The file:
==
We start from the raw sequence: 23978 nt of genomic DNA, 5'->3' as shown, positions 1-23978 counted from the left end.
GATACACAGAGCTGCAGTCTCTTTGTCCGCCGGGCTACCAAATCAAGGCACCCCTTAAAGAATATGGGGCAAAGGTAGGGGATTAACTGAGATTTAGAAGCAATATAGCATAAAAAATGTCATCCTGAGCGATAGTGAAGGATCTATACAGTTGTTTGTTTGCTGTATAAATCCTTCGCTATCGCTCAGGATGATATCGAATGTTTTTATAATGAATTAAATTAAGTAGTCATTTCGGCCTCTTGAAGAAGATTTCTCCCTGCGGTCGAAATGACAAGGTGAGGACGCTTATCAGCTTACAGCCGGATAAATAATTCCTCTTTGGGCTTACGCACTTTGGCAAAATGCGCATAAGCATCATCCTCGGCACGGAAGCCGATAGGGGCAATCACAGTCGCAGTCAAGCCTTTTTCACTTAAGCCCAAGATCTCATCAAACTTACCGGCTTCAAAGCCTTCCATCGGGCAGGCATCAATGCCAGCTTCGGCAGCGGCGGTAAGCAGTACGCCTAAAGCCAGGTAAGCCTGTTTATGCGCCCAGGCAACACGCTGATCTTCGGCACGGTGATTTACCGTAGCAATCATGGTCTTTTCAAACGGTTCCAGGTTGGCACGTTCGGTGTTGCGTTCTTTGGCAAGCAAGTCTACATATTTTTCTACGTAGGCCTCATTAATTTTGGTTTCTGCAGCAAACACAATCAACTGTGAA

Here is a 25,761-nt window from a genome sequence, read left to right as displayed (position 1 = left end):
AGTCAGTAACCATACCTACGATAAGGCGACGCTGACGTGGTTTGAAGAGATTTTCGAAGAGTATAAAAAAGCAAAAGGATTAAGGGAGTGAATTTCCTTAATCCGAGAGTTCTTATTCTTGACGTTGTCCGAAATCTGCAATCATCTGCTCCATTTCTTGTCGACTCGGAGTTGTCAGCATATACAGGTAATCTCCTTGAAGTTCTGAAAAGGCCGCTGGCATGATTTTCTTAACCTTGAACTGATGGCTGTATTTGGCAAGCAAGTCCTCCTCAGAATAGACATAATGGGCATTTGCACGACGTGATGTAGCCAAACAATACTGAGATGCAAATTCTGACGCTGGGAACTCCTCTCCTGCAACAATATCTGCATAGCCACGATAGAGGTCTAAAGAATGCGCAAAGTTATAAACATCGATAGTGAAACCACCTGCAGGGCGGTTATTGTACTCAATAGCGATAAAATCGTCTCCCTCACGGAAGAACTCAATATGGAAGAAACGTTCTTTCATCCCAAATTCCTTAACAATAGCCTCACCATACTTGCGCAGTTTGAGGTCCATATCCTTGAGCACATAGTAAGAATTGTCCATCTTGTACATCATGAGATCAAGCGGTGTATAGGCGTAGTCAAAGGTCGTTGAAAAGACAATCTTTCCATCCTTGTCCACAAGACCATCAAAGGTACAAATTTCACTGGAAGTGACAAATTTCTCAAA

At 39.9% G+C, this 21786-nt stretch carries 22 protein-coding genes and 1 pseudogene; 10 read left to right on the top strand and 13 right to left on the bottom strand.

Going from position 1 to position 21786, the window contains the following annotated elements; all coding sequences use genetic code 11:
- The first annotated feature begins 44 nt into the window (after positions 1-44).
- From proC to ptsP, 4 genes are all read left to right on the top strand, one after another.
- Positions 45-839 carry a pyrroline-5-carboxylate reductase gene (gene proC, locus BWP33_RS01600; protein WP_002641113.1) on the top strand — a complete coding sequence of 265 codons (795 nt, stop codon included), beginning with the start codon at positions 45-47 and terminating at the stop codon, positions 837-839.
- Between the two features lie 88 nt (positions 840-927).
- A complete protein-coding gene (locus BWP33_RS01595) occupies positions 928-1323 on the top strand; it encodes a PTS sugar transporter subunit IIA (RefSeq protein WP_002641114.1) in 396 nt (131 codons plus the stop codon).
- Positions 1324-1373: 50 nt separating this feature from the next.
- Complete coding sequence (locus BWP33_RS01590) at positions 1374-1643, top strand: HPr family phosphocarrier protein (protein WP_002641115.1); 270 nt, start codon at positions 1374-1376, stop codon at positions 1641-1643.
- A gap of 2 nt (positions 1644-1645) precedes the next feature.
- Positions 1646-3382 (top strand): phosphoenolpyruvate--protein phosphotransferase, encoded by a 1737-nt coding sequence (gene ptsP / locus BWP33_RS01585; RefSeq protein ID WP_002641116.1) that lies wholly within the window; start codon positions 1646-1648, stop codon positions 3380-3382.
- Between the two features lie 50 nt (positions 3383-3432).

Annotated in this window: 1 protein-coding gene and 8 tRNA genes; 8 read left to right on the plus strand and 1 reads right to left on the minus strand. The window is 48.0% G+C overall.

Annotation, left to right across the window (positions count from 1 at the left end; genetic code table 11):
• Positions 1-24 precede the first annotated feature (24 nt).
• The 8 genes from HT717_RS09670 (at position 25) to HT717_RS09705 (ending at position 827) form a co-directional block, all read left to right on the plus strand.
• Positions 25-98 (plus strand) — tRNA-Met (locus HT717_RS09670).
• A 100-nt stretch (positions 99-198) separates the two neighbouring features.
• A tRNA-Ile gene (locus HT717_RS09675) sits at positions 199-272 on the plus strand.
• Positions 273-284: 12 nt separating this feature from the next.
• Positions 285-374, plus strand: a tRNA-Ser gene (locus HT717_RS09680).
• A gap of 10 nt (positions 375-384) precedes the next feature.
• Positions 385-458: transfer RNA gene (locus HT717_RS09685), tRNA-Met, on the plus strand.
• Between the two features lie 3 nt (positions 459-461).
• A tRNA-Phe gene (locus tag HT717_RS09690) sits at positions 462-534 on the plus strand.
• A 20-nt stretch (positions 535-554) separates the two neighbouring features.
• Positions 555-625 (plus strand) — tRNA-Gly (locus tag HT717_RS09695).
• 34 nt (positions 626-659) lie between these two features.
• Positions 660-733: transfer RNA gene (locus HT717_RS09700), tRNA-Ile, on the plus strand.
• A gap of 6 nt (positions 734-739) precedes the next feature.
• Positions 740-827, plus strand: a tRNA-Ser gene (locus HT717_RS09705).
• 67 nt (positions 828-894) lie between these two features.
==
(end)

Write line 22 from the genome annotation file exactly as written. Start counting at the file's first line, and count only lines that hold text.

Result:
• A 100-nt stretch (positions 99-198) separates the two neighbouring features.